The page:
Neither of these rules questions are show stoppers, but players will have to address them when they arise. If you play solo, as I do, you can, like I often do, make a different decision each time and no harm done (or by coincidence make the same decision each time because you forgot what you did last time), but if you're playing the game with others, it's probably for the best to decide this ahead of time, and use the Morschauser suggestion to dice between differing opinions and move on.

For a much more in depth look at the rules, here are some links I came across that address the issues with much detail and thought:

https://ecw40mmproject.blogspot.com/2017/05/whats-missing-in-one-hour-wargames-rules.html
https://darkages40and25.blogspot.com/2017/10/one-hour-wargames-medieval-rules.html

Tuesday, December 5, 2017

One Hour Wargames: Scenario 10 : Late Arrivals

The Prince of Redsylvania, having failed to stop the Kingdom of Mavi's advance ordered a stand against the invaders outside of the village of Sătesc. Unfortunately, ready troops were in short supply and so the Prince found himself hoping reinforcements would arrive in time to repel the the enemy.

**********
For the second scenario, in what is a very low key campaign, using one of the methods suggested by Neil Thomas in One Hour Wargames, I diced between scenarios 7 through 12 in the same book. A roll of the d6 resulted in 4: Scenario 10: Late Arrivals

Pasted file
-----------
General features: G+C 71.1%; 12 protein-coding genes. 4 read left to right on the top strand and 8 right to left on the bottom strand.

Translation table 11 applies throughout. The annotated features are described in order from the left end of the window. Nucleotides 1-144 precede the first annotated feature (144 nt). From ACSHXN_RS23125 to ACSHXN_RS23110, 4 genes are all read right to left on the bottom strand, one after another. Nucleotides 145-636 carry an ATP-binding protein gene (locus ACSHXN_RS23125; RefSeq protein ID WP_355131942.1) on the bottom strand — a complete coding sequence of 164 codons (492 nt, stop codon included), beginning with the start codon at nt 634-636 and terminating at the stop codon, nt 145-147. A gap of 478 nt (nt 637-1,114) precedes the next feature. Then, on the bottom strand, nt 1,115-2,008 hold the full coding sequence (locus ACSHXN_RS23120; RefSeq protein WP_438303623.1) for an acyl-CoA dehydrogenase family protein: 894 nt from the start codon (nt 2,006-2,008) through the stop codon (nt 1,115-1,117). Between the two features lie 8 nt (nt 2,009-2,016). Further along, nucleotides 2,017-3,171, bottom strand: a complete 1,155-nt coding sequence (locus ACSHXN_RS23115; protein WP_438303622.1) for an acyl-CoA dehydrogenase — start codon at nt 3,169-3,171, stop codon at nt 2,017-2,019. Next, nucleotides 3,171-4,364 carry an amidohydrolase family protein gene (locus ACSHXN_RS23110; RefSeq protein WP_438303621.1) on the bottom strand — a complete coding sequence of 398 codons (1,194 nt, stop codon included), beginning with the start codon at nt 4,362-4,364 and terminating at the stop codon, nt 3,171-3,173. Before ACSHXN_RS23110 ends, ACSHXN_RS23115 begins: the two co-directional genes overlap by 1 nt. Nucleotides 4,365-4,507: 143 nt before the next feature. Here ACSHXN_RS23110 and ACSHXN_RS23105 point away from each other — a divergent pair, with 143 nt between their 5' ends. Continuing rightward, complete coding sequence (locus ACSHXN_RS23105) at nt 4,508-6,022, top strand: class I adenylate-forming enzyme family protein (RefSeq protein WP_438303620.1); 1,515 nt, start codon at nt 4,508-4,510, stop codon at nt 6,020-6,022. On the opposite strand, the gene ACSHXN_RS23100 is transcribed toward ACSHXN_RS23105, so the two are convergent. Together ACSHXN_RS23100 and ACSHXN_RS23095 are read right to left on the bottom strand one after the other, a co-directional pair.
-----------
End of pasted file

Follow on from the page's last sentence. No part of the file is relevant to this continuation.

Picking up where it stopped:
The orders of battle were as follows:
  • Kingdom of Mavi - 4 Knights, 1 Levies, 1 Men-at-Arms
  • Redsylvania - 4 Knights, 1 Archers, 1 Men-at-Arms
For the sake of continuity, I changed the compass direction (treating the N as an S) given on the map and description for Scenario 10, deciding that it made more sense if the village was at the north end of the map to reflect the northward movement of the Kingdom of Mavi from the previous game.

All is quiet. Too quiet.
Redsylvania, confusingly the blue army in this scenario, deployed their archers and men-at-arms per the initial deployment rules for the scenario. The units were chosen by die roll and probably would not have been my first choice.  Also, because they had lost the previous scenario, one of the Redsylvanian units would start with 1d3 damage. This was again determined by die roll and would be their 6th unit to arrive on the table (one of the Knight units).